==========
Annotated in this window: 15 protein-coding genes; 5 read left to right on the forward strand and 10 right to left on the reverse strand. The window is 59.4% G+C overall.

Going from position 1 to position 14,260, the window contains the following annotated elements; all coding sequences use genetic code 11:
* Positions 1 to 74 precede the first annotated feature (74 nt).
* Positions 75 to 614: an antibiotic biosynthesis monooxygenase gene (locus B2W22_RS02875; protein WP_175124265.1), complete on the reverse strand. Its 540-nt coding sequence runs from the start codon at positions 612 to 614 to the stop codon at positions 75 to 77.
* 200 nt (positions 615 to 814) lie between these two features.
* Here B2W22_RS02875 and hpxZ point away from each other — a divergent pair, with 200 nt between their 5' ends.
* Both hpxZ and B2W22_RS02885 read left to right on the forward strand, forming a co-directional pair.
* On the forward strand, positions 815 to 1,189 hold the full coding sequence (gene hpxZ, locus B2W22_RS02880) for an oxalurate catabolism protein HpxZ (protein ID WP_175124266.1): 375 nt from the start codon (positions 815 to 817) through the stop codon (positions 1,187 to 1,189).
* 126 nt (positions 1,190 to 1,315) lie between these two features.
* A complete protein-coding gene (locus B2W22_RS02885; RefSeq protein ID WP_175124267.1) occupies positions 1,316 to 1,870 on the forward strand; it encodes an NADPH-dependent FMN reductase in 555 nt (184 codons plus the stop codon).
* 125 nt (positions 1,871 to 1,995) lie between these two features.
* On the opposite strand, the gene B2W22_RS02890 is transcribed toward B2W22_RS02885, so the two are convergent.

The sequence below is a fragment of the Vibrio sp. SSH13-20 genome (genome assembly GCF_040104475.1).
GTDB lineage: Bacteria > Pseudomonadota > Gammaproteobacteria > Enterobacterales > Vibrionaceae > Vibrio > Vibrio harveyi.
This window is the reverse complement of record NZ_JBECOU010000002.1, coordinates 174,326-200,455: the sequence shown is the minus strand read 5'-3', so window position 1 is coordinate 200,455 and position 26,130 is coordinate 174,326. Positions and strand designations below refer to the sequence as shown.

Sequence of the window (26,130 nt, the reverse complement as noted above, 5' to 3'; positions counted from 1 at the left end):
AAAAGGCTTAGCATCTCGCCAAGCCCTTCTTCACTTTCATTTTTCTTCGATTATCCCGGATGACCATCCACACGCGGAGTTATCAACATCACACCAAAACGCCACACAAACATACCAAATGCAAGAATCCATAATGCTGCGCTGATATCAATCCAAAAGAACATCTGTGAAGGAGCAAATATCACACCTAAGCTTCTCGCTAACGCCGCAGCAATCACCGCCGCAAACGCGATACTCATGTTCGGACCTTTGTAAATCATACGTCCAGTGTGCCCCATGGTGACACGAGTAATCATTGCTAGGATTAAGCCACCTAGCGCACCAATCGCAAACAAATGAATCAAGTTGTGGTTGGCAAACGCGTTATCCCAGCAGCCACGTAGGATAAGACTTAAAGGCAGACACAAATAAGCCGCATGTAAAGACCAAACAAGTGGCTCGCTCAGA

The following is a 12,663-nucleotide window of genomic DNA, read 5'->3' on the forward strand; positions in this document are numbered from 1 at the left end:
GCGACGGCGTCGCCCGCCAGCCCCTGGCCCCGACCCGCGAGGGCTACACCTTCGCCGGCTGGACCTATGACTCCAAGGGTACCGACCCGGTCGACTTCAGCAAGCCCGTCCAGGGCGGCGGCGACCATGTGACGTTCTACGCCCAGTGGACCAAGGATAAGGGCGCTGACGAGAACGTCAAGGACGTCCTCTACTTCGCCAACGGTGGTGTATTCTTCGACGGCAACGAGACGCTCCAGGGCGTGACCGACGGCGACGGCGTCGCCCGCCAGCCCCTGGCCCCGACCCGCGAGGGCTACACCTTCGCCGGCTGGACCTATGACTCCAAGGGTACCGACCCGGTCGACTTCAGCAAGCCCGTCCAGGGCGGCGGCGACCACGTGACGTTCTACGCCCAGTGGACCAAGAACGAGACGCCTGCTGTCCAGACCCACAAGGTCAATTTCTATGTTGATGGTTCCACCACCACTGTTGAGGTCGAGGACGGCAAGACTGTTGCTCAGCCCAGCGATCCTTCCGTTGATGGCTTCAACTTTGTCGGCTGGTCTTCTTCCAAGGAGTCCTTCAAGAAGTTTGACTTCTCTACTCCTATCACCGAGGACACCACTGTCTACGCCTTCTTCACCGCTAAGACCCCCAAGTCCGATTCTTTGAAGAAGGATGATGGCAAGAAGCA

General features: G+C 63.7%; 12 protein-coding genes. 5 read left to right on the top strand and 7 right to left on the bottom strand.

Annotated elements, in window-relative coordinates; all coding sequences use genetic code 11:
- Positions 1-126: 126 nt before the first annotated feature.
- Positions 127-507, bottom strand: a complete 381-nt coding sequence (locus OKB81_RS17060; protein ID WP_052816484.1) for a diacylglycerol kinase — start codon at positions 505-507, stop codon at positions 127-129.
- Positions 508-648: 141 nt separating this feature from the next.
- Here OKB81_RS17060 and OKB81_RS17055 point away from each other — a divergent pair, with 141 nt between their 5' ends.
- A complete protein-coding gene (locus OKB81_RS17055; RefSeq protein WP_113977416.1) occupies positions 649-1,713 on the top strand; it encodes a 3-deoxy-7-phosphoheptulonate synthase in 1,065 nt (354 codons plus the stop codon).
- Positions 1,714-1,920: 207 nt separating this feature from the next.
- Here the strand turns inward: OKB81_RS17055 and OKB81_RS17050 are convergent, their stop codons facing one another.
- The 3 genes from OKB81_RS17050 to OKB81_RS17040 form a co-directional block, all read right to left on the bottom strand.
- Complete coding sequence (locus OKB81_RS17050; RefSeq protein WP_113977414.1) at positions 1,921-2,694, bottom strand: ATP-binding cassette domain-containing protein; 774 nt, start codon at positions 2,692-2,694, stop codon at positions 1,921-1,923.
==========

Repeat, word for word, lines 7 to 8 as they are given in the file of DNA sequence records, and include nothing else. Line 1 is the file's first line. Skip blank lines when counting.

* Both hpxZ and B2W22_RS02885 read left to right on the forward strand, forming a co-directional pair.
* On the forward strand, positions 815 to 1,189 hold the full coding sequence (gene hpxZ, locus B2W22_RS02880) for an oxalurate catabolism protein HpxZ (protein ID WP_175124266.1): 375 nt from the start codon (positions 815 to 817) through the stop codon (positions 1,187 to 1,189).